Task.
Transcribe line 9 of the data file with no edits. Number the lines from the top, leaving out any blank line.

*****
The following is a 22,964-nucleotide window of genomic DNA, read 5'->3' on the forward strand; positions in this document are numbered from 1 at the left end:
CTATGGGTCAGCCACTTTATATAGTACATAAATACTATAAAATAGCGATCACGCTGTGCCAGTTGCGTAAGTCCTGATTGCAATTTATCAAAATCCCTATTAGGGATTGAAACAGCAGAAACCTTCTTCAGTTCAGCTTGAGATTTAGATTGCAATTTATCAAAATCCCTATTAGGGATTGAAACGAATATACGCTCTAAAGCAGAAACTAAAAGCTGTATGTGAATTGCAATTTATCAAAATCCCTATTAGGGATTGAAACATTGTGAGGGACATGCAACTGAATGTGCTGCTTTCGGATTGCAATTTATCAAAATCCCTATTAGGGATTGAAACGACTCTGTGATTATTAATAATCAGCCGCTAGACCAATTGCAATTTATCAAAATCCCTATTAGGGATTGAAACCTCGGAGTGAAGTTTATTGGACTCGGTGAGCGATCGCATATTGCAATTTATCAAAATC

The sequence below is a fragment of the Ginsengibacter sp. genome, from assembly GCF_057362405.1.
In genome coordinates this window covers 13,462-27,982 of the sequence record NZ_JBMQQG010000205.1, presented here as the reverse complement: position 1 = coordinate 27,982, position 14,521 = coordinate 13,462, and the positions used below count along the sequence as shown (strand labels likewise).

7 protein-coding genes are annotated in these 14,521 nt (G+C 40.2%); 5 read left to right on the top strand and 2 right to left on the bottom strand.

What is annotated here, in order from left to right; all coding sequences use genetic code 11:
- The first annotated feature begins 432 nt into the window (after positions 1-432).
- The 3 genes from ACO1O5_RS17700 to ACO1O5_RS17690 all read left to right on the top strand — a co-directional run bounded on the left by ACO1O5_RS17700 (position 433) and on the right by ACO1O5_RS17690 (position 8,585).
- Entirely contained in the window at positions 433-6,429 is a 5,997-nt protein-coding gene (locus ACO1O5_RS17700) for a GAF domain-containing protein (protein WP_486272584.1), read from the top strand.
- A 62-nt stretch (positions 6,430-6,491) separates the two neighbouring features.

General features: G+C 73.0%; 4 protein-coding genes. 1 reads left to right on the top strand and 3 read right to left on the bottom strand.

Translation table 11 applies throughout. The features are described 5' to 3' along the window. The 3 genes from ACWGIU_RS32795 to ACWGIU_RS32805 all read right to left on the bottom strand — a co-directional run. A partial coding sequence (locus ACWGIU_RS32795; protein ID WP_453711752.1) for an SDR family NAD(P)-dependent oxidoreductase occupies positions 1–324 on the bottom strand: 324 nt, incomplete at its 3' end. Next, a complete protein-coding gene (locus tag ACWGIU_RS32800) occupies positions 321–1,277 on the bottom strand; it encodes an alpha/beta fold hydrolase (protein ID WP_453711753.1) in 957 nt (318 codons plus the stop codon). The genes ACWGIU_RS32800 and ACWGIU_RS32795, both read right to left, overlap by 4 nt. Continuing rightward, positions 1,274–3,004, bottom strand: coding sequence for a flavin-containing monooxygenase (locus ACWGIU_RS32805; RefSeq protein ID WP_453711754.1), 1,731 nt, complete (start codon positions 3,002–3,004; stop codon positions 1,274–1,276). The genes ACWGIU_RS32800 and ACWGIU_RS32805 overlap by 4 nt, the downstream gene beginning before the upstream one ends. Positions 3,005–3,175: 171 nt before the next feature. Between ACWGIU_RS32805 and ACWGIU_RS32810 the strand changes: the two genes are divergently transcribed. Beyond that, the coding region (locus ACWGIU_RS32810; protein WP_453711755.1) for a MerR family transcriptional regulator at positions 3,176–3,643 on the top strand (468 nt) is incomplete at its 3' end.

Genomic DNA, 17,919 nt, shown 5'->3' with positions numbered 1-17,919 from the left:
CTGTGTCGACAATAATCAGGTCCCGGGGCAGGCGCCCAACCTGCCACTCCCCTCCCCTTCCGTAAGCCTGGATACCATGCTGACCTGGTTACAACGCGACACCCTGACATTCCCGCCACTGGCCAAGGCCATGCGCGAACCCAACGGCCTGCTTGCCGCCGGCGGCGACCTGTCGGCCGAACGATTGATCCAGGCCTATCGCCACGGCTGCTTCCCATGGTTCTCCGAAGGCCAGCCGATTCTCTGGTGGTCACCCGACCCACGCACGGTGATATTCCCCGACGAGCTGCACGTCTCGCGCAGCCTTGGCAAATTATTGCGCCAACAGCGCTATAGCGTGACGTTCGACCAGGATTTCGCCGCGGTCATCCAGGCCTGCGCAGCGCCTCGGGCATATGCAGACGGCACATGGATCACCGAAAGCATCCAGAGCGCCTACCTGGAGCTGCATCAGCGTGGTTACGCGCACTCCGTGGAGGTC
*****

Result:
- Entirely contained in the window at positions 433-6,429 is a 5,997-nt protein-coding gene (locus ACO1O5_RS17700) for a GAF domain-containing protein (protein WP_486272584.1), read from the top strand.